Teaching Philosophy

The Classroom as Collective and Individual Learning:
Art does not take place in a vacuum.  We are influenced by other artists, writers, mentors, and friends.  I believe it is essential for the classroom to provide all these stimuli and to be an arena for discourse and collaboration.  As an educator I provide this opportunity and create a comfortable environment in which students can inspire, think and create.  My goal is to have students leave class with a sense of confidence in their opinions, an open mind, and a critical eye for all artwork, including their own.
The classroom is a unique space where one is continuously engaged with the same group of people over the course of several months.  The familiarity amongst students enhances their comfort and cultivates creativity as a group effort.  I take advantage of this effect by holding regular discussions during and after projects are completed.  Peer to peer feedback assists students in identifying new and relevant methods for their projects.  This classroom environment encourages personal evaluation, provides outside stimuli, and challenges student ideas.
It is my job to ask the right questions.  No two students learn the same way nor are they trying to express the same idea.  I focus on each student as an individual and adapt my teaching approach to fit the student’s need.  Projects are structured to introduce students to a variety of methodological approaches, including metaphor, appropriation, mapping, collaboration, and  illustration.   Once students finds where their strengths and interests lie, they can pave the way for their own future projects.

The Platforms for Learning:
When I write curriculum, it needs to be multifaceted.  I focus on the various mediums that will be employed and what the implications and historical contributions of those mediums are.  It is important that students are made aware of contemporary issues and gain experience on material and process.  Technical skills and craft are stressed, but also an in depth knowledge on how a medium enriches a concept.  In my Digital Imaging and Online Media course at Eastern Connecticut State University, students created and maintained a blog, where they posted assignments, project inceptions and research.  This blog was vital to the curriculum in that it taught students how to present their work online; and through reading assignments, educated them on what issues are facing new media artists today (such as copyright issues, truth and technology).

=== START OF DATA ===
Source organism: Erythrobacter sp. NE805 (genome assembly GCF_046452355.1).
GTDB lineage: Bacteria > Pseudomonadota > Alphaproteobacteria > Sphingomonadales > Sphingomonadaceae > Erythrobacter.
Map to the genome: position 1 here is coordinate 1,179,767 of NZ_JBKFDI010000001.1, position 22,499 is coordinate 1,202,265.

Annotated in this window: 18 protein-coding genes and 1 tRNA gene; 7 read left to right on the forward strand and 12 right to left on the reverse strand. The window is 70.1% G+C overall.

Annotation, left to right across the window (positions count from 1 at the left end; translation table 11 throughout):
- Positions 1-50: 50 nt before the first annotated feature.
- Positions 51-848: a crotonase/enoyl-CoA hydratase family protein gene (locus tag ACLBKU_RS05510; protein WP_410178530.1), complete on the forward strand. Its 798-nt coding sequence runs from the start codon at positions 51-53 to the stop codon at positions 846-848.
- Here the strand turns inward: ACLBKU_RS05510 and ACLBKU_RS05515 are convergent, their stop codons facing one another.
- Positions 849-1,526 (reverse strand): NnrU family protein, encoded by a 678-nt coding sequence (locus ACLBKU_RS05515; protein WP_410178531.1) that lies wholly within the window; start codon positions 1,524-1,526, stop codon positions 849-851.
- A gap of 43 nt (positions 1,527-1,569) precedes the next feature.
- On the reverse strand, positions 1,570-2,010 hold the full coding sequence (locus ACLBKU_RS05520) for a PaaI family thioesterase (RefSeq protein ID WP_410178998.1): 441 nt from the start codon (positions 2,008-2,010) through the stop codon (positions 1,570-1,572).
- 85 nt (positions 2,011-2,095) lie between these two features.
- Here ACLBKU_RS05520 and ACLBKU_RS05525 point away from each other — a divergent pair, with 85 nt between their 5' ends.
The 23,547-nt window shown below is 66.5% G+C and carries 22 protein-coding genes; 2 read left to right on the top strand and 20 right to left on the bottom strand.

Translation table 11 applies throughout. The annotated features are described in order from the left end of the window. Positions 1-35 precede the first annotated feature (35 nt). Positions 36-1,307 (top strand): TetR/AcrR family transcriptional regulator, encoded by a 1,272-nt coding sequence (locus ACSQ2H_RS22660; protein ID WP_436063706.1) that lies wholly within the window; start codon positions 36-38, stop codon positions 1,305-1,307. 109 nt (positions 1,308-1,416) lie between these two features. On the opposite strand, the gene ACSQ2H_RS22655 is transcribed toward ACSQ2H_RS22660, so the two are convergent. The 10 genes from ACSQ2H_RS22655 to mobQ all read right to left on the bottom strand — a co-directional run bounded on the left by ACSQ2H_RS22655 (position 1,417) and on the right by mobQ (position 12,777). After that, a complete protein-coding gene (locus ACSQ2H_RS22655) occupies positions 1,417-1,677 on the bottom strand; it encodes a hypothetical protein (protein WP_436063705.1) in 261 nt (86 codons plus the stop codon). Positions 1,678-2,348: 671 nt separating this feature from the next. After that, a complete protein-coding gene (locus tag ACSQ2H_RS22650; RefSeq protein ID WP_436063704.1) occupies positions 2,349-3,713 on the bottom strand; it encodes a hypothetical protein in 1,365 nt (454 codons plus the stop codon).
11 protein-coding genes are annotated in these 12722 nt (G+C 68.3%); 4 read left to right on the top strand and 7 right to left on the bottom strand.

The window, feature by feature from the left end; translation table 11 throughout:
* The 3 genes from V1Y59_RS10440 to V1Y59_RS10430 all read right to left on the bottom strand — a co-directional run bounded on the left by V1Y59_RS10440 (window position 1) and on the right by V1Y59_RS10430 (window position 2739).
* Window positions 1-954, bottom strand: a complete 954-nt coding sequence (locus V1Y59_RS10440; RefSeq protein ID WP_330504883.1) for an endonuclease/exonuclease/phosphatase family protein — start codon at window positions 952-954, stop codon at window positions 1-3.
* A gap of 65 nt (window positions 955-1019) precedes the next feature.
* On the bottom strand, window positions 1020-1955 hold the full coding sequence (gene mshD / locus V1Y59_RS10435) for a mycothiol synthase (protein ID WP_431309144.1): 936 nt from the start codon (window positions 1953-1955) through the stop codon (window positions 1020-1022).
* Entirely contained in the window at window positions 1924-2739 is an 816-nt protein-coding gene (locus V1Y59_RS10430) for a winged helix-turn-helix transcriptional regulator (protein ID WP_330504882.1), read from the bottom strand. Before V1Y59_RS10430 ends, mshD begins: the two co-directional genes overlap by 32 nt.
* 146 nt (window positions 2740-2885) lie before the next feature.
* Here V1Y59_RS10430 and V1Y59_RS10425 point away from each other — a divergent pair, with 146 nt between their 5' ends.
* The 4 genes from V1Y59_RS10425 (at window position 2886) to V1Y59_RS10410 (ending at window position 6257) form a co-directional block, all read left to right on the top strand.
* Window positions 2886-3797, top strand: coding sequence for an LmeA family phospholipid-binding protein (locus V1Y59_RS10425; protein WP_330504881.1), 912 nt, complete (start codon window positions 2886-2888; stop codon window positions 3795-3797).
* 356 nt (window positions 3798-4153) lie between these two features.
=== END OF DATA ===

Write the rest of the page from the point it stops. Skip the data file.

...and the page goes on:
Conflict and Inspiration:
John Baldesarri once wrote that he is an artist because he can’t not be.  I am an artist and an educator because I can’t not be one.  For me it is the most rewarding and fulfilling career.  However, I see a growing conflict between art and higher education and believe students should be aware of this.  Liberal arts degrees may seem to be a one-way ticket to debt and instability, but without art in our culture, we lose a particular kind of self-expression and innovative thinking.  I want students to be aware of life beyond college; to expose them to residencies, grant writing and artist collectives.  Starting a discourse within the institution breaks the myth associated with an art degree and provides agency to the students.
Recognizing you are an artist and having the drive to create is only part of the battle.  What to communicate and how to express it is a personal journey for a student as well as any artist.  This is why discourse and collaboration is important and it  is also why I consider myself a facilitator.  I’m not interested in students making my work.   Throughout the semester it becomes my job to enable others to find their own voice, systems, or interests.